The full content of Annals is available to subscribers

Subscribe/Learn More  >
Reviews |

Early or Deferred Zidovudine Therapy in HIV-Infected Patients without an AIDS-Defining Illness: A Meta-Analysis

John P. A. Ioannidis, MD; Joseph C. Cappelleri, PhD, MPH; Joseph Lau, MD; Paul R. Skolnik, MD; Barbara Melville, BA; Thomas C. Chalmers, MD; and Henry S. Sacks, PhD, MD
[+] Article, Author, and Disclosure Information

From Tufts University School of Medicine and New England Medical Center Hospitals, Boston, Massachusetts; and Mount Sinai School of Medicine, New York, New York. Requests for Reprints: Joseph Lau, MD, Division of Clinical Care Research, New England Medical Center, Box 63, 750 Washington Street, Boston, MA 02111.

Copyright ©2004 by the American College of Physicians

Ann Intern Med. 1995;122(11):856-866. doi:10.7326/0003-4819-122-11-199506010-00009
Text Size: A A A

Purpose: To do a meta-analysis on the efficacy of early or deferred zidovudine monotherapy in patients with human immunodeficiency virus (HIV) infection but not the acquired immunodeficiency syndrome (AIDS).

Data Sources: Articles on zidovudine monotherapy published through May 1994.

Study Selection: Double-blind, randomized, placebo-controlled trials addressing the efficacy of zidovudine monotherapy in HIV-infected persons without an AIDS-defining illness.

Data Extraction: Progression to any primary trial end point; any clinical end point; and AIDS or death. Data were stratified according to disease stage at study entry and duration of follow-up (short-term, <14 months; long-term, >21 months).

Data Synthesis: Early initiation of zidovudine therapy was of short-term benefit for all the end points evaluated (for example, the risk ratio for progression to any primary end point was 0.51; 95% CI, 0.41 to 0.64). Long-term trials showed a marginally significant trend of decreased progression to any primary end point (risk ratio, 0.73; CI, 0.52 to 1.03). The trend was not significant for other end points. With further stratification according to disease stage, progression to AIDS or death in the short term was significantly decreased for both symptomatic and asymptomatic patients with CD4 cell counts of less than 500 × 106/L (risk ratios, 0.26 [CI, 0.13 to 0.56] and 0.43 [CI, 0.30 to 0.64], respectively). A regression analysis indicated a larger relative benefit in short-term trials and symptomatic patients than in long-term trials and asymptomatic patients.

Conclusions: Early initiation of zidovudine therapy offers a benefit that decreases over time. Symptomatic patients experience a larger benefit than asymptomatic patients. The implications beyond 3 years of follow-up remain unknown.


Grahic Jump Location
Figure 1.
Incidence rate ratios for progression to any primary end point.

Calculations are based on events per patient-years. ACTG = AIDS Clinical Trials Group; AZTCG = Azidothymidine Collaborative Working Group; EACG = European-Australian Collaborative Group; VA = Veterans Administration; ZDV = zidovudine.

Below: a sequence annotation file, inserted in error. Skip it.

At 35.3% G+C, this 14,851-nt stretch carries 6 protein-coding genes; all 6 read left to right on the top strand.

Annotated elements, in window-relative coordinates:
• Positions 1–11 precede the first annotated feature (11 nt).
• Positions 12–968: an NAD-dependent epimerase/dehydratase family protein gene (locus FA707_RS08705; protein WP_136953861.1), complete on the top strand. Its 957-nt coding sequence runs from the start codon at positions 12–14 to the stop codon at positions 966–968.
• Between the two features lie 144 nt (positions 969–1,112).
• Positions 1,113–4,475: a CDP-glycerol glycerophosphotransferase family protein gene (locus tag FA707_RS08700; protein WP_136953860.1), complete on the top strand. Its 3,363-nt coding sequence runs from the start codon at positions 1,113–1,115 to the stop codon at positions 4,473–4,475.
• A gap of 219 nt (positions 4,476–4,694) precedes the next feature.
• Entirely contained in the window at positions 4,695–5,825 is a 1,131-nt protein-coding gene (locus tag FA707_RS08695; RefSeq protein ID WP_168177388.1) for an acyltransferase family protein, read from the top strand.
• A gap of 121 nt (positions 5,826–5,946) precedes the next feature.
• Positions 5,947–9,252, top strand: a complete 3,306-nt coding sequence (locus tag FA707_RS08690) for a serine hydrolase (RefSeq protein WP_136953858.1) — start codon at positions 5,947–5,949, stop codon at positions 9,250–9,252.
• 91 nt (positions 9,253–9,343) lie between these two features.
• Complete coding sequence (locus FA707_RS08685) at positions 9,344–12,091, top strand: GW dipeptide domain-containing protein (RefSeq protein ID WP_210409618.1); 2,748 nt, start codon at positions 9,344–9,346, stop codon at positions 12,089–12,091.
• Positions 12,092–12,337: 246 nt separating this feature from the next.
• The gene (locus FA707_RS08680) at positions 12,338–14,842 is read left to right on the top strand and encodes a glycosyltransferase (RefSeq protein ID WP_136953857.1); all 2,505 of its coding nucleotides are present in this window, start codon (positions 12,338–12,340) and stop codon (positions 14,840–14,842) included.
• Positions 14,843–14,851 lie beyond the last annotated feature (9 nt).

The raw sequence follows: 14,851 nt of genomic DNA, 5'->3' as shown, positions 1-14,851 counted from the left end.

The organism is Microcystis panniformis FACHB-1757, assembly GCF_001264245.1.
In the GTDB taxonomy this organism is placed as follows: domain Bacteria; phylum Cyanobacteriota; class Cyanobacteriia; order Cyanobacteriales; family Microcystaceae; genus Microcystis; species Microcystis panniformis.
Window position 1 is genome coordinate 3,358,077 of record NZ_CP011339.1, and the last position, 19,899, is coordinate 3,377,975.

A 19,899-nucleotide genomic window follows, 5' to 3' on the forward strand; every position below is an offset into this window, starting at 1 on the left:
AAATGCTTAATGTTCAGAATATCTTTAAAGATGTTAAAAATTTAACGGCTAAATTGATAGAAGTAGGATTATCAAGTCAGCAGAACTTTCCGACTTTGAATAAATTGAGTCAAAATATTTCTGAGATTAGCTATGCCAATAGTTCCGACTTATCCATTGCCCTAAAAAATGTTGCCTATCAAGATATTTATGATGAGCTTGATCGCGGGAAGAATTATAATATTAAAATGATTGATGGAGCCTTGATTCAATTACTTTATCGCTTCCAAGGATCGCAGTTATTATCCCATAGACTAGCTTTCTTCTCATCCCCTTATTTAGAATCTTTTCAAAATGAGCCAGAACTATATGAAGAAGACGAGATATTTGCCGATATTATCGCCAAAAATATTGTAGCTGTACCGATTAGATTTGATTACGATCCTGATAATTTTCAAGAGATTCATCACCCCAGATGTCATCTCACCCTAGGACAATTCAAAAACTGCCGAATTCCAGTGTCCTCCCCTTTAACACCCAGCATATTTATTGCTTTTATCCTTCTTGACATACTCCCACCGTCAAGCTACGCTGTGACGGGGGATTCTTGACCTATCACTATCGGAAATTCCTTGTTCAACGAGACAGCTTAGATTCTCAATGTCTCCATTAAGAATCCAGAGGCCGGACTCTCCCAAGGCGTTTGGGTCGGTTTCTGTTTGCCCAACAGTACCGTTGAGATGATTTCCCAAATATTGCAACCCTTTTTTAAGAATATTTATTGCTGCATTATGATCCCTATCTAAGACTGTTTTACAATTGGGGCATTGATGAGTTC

Grahic Jump Location
Grahic Jump Location
Figure 2.
Risk ratios for progression to the acquired immunodeficiency syndrome or death.

Calculations are based on events per number of patients. ACTG = AIDS Clinical Trials Group; AZTCG = Azidothymidine Collaborative Working Group; EACG = European-Australian Collaborative Group; VA = Veterans Administration; ZDV = zidovudine.

Grahic Jump Location




Citing articles are presented as examples only. In non-demo SCM6 implementation, integration with CrossRef’s "Cited By" API will populate this tab (http://www.crossref.org/citedby.html).


Submit a Comment/Letter
Submit a Comment/Letter

Summary for Patients

Clinical Slide Sets

Terms of Use

The In the Clinic® slide sets are owned and copyrighted by the American College of Physicians (ACP). All text, graphics, trademarks, and other intellectual property incorporated into the slide sets remain the sole and exclusive property of the ACP. The slide sets may be used only by the person who downloads or purchases them and only for the purpose of presenting them during not-for-profit educational activities. Users may incorporate the entire slide set or selected individual slides into their own teaching presentations but may not alter the content of the slides in any way or remove the ACP copyright notice. Users may make print copies for use as hand-outs for the audience the user is personally addressing but may not otherwise reproduce or distribute the slides by any means or media, including but not limited to sending them as e-mail attachments, posting them on Internet or Intranet sites, publishing them in meeting proceedings, or making them available for sale or distribution in any unauthorized form, without the express written permission of the ACP. Unauthorized use of the In the Clinic slide sets will constitute copyright infringement.


Buy Now for $32.00

to gain full access to the content and tools.

Want to Subscribe?

Learn more about subscription options

Related Articles
Related Point of Care
Topic Collections
PubMed Articles
Forgot your password?
Enter your username and email address. We'll send you a reminder to the email address on record.